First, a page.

Informal carers, who help look after vulnerable friends or family members with very little or no financial support, are paying energy bills that are, on average, £200 higher per year than other bill payers.
An estimated 6.5 million people in the UK act as informal carers, providing support that is not part of a paid job. Many informal carers live with vulnerable friends or family, which can have an effect on their bills.
Juggling the twin demands of caring and working can mean more gas and electricity is used but less money's coming in to pay for it.
Uswitch research has found that more than a third (35%) of informal carers have struggled to pay their energy bills. Worryingly, the same percentage have even been pushed into debt as a direct result of paying their utility bills, and 21%, at times, have chosen not to put the heating on because they couldn’t afford it – potentially to the detriment of their health or the person they care for.
Here are some ways to alleviate some of the pressure of increased bills when caring for a friend or family member:
Supplier support for vulnerable consumers
Ask your supplier what initiatives or schemes they run that could help you. Customers who have a serious medical condition, who are in a vulnerable situation, or who have additional communication needs are eligible for help through their energy supplier’s Priority Services Register.
Either they or their carer can register in order to access services such as advance notification of a planned power cut, or priority help in an emergency such as an interruption to supply. To register, you or your carer simply need to contact your energy supplier.
Suppliers also have additional support available. Here's what some of the largest energy suppliers offer:
British Gas runs a programme to support customers with dementia and offers those requiring extra support the opportunity to join its Priority Services Register. The British Gas Energy Trust also helps clear energy debts for customers who are struggling and pays for new energy efficient appliances. Read about British Gas's programme here.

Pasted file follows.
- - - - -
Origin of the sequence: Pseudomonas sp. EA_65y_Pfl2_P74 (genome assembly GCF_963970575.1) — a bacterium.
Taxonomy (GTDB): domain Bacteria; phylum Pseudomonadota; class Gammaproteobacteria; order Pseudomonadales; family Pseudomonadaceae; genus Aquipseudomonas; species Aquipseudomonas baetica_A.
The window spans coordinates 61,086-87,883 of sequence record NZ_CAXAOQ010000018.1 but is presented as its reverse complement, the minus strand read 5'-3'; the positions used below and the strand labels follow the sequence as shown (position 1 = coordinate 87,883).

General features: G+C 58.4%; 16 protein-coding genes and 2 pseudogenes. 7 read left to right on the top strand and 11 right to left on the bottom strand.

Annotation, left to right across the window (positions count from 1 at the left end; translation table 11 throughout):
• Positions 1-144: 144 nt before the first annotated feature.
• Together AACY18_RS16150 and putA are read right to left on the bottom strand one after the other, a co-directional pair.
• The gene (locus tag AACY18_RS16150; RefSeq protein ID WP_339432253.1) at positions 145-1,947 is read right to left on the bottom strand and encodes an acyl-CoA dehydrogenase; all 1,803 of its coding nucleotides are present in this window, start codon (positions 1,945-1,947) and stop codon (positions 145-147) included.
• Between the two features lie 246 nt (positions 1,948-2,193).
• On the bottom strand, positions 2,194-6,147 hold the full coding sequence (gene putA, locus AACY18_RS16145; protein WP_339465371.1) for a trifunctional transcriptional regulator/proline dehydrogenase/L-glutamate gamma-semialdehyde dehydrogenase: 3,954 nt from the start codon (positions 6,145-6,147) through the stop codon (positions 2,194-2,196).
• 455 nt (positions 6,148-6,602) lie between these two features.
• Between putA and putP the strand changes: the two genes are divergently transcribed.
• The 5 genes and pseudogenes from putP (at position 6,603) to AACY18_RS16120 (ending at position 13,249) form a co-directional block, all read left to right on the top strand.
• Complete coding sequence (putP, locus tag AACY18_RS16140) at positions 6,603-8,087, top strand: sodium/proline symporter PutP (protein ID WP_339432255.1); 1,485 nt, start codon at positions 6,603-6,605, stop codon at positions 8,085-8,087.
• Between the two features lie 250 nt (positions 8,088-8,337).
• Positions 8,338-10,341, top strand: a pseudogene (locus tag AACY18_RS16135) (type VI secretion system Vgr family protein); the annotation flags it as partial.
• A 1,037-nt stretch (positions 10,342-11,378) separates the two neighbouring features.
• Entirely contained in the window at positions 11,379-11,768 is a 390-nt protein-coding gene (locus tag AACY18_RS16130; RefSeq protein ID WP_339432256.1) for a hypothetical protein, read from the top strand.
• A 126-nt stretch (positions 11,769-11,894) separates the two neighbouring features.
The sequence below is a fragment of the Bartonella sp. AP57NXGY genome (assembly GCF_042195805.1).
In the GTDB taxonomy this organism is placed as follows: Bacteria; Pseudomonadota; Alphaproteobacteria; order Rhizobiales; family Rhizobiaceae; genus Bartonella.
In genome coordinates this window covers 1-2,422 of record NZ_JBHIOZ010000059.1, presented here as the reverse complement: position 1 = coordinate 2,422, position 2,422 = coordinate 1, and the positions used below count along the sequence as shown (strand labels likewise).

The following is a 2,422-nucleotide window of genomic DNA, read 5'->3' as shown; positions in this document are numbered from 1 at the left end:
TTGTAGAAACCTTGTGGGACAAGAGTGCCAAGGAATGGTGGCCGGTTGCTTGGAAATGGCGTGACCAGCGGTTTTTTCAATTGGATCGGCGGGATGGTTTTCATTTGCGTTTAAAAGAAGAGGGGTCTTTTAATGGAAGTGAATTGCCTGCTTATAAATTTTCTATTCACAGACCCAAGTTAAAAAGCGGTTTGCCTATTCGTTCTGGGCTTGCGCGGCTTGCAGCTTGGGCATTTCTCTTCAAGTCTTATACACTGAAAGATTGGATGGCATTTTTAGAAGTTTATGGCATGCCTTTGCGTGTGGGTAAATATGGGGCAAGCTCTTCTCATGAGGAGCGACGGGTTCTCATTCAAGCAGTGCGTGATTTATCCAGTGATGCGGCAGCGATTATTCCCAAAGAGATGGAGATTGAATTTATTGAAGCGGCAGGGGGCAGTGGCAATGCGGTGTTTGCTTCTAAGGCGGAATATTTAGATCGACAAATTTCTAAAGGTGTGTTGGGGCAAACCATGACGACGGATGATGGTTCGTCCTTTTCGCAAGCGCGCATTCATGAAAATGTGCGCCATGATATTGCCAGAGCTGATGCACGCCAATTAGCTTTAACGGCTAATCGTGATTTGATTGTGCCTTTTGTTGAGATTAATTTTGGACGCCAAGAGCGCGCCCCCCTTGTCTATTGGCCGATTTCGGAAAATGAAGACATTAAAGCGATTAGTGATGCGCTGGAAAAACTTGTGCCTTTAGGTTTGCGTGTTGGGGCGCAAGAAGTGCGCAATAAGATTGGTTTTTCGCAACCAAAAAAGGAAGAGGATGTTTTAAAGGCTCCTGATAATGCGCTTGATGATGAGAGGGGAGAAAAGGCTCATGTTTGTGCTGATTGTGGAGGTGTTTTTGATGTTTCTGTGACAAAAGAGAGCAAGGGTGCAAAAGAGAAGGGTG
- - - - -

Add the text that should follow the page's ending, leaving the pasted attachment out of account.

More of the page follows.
ScottishPower runs a hardship fund to help customers who may have difficulties paying their bills. Read more about ScottishPower's Hardship Fund here.
SSE offer discounts on loft insulation, cavity wall insulation and new A-rated condensing gas boilers. Read more about SSE's discounts on energy efficiency measures here.
Energy saving in the home
Read your meter: Uswitch research found that more than a fifth of households don’t submit regular energy meter readings to their supplier, risking inaccurate bills. Once they provided a reading, two thirds of Brits found that they were owed £161 on average.
Bleed your radiators: Trapped air in radiators stops them working efficiently. If there are cold spots on your radiators, particularly at the top, it’s a sign they need bleeding. This releases the air and ensures your heating system is working to its full potential.
Lower the temperature: around 90% of a washing machine's energy expenditure is spent on heating the water, so the lower the temperature, the more money you save. And if it’s safe to do so, turning your thermostat down by 1 degree Celsius can save you as much as £85 per year.
Standby savings: Switch off the tech; leaving televisions and games consoles on permanent standby costs £45-80 a year and we waste nearly £29m per year in this country by leaving our phone chargers switched on even though we're not charging our phones.
Go green: Switch the energy saving settings on for your TV, computer, games consoles and any other devices - and make sure you turn them off properly when you're not using them. They'll use a third less energy this way. Three quarters of us (76%) leave appliances on standby, wasting a whopping £227m per year.
Water pressure: A high-pressure power shower is a great luxury to have but you'd be surprised how much hot water they use - sometimes even more than a bath.